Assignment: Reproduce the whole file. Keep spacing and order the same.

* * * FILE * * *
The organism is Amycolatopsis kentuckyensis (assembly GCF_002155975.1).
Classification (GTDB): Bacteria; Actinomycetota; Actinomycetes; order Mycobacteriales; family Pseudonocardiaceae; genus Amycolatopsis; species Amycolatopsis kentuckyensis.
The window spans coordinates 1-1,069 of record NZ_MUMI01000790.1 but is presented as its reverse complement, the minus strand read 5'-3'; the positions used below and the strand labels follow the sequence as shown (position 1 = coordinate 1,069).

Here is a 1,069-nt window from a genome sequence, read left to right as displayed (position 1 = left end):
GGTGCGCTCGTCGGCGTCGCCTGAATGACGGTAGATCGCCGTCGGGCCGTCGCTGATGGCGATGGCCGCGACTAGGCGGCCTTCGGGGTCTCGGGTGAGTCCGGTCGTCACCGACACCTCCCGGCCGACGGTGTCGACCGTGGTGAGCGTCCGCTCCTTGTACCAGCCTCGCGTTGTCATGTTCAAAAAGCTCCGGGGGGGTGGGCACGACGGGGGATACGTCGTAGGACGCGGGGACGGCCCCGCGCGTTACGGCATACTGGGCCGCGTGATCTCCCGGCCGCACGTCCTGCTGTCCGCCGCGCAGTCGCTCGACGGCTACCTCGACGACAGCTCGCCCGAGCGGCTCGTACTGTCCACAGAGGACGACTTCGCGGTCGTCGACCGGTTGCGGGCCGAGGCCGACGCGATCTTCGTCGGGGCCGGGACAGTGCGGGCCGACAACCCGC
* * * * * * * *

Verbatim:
The organism is Amycolatopsis kentuckyensis (assembly GCF_002155975.1).
Classification (GTDB): Bacteria; Actinomycetota; Actinomycetes; order Mycobacteriales; family Pseudonocardiaceae; genus Amycolatopsis; species Amycolatopsis kentuckyensis.
The window spans coordinates 1-1,069 of record NZ_MUMI01000790.1 but is presented as its reverse complement, the minus strand read 5'-3'; the positions used below and the strand labels follow the sequence as shown (position 1 = coordinate 1,069).

Here is a 1,069-nt window from a genome sequence, read left to right as displayed (position 1 = left end):
GGTGCGCTCGTCGGCGTCGCCTGAATGACGGTAGATCGCCGTCGGGCCGTCGCTGATGGCGATGGCCGCGACTAGGCGGCCTTCGGGGTCTCGGGTGAGTCCGGTCGTCACCGACACCTCCCGGCCGACGGTGTCGACCGTGGTGAGCGTCCGCTCCTTGTACCAGCCTCGCGTTGTCATGTTCAAAAAGCTCCGGGGGGGTGGGCACGACGGGGGATACGTCGTAGGACGCGGGGACGGCCCCGCGCGTTACGGCATACTGGGCCGCGTGATCTCCCGGCCGCACGTCCTGCTGTCCGCCGCGCAGTCGCTCGACGGCTACCTCGACGACAGCTCGCCCGAGCGGCTCGTACTGTCCACAGAGGACGACTTCGCGGTCGTCGACCGGTTGCGGGCCGAGGCCGACGCGATCTTCGTCGGGGCCGGGACAGTGCGGGCCGACAACCCGC